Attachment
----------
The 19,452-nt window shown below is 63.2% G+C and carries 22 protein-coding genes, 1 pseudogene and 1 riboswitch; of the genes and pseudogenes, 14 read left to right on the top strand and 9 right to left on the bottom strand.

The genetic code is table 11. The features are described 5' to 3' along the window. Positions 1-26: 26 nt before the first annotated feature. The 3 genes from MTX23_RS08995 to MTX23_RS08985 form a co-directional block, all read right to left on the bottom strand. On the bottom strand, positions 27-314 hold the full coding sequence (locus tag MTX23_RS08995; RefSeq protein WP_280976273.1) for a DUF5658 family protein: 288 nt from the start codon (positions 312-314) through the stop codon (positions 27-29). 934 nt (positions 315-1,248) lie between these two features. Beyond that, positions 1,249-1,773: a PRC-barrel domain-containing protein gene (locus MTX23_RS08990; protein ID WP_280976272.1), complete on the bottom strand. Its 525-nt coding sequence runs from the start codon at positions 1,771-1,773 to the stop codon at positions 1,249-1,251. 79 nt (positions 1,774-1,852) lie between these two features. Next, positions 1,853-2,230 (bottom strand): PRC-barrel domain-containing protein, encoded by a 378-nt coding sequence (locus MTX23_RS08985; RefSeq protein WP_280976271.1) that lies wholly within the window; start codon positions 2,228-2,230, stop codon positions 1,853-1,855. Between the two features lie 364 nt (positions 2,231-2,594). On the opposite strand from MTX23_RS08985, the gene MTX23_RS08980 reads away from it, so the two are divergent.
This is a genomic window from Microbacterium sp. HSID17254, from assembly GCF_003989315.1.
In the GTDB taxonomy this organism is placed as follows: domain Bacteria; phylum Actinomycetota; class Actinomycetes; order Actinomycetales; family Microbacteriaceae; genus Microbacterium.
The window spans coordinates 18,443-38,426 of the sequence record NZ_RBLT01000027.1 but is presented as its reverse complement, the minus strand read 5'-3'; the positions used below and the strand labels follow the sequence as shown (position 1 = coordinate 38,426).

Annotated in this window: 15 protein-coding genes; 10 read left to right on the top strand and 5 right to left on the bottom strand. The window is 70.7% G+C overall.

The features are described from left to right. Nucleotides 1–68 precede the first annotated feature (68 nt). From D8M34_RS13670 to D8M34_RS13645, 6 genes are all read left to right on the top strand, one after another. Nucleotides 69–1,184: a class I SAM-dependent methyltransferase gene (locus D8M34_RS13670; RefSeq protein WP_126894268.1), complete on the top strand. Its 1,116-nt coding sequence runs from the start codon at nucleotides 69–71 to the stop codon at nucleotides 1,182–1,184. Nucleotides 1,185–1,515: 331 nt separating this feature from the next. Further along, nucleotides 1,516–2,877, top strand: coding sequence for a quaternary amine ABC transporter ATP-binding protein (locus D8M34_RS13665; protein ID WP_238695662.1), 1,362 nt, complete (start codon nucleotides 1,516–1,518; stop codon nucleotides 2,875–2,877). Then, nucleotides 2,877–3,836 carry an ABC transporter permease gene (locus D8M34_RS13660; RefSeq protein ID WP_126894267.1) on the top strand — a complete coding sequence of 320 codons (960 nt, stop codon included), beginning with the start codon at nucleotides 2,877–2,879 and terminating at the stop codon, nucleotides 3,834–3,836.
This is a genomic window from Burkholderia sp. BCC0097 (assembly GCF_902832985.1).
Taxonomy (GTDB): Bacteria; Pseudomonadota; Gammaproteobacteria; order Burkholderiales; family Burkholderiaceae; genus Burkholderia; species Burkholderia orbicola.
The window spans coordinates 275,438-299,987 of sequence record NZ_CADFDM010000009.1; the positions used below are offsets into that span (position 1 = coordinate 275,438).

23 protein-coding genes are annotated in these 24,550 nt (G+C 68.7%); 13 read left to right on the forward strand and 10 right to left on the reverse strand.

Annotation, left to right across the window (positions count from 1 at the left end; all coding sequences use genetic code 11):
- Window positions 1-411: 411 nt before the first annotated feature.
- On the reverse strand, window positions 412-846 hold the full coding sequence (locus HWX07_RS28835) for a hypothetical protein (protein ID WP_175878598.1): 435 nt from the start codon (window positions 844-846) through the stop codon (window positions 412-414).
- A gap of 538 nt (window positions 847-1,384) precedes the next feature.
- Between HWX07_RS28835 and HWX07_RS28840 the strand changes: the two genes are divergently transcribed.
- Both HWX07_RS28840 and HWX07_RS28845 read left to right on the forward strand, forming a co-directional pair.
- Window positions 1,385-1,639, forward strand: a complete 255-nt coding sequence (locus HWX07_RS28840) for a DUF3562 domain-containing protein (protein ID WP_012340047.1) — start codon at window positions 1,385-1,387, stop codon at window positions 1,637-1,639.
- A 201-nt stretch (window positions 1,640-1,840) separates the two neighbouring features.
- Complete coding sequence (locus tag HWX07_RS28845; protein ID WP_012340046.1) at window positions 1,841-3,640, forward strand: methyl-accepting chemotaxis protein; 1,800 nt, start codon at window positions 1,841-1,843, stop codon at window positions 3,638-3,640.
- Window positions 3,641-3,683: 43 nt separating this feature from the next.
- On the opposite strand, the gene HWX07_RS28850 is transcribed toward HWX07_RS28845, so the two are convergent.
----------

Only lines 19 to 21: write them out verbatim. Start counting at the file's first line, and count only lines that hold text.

- A 201-nt stretch (window positions 1,640-1,840) separates the two neighbouring features.
- Complete coding sequence (locus tag HWX07_RS28845; protein ID WP_012340046.1) at window positions 1,841-3,640, forward strand: methyl-accepting chemotaxis protein; 1,800 nt, start codon at window positions 1,841-1,843, stop codon at window positions 3,638-3,640.
- Window positions 3,641-3,683: 43 nt separating this feature from the next.